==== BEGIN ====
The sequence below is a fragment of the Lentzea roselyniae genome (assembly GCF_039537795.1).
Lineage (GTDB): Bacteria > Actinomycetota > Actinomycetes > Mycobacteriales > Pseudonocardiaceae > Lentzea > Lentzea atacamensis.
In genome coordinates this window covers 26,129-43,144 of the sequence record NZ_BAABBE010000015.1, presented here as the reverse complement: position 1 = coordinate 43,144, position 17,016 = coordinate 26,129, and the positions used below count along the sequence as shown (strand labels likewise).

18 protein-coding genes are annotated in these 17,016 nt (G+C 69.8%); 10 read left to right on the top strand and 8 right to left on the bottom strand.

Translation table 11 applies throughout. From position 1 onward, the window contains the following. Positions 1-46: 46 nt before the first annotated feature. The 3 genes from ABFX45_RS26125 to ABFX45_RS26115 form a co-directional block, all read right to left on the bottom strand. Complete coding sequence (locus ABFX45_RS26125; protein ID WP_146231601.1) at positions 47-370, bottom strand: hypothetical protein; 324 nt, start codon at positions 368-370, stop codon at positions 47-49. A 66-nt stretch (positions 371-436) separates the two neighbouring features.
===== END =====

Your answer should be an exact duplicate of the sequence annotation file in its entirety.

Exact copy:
The sequence below is a fragment of the Lentzea roselyniae genome (assembly GCF_039537795.1).
Lineage (GTDB): Bacteria > Actinomycetota > Actinomycetes > Mycobacteriales > Pseudonocardiaceae > Lentzea > Lentzea atacamensis.
In genome coordinates this window covers 26,129-43,144 of the sequence record NZ_BAABBE010000015.1, presented here as the reverse complement: position 1 = coordinate 43,144, position 17,016 = coordinate 26,129, and the positions used below count along the sequence as shown (strand labels likewise).

18 protein-coding genes are annotated in these 17,016 nt (G+C 69.8%); 10 read left to right on the top strand and 8 right to left on the bottom strand.

Translation table 11 applies throughout. From position 1 onward, the window contains the following. Positions 1-46: 46 nt before the first annotated feature. The 3 genes from ABFX45_RS26125 to ABFX45_RS26115 form a co-directional block, all read right to left on the bottom strand. Complete coding sequence (locus ABFX45_RS26125; protein ID WP_146231601.1) at positions 47-370, bottom strand: hypothetical protein; 324 nt, start codon at positions 368-370, stop codon at positions 47-49. A 66-nt stretch (positions 371-436) separates the two neighbouring features.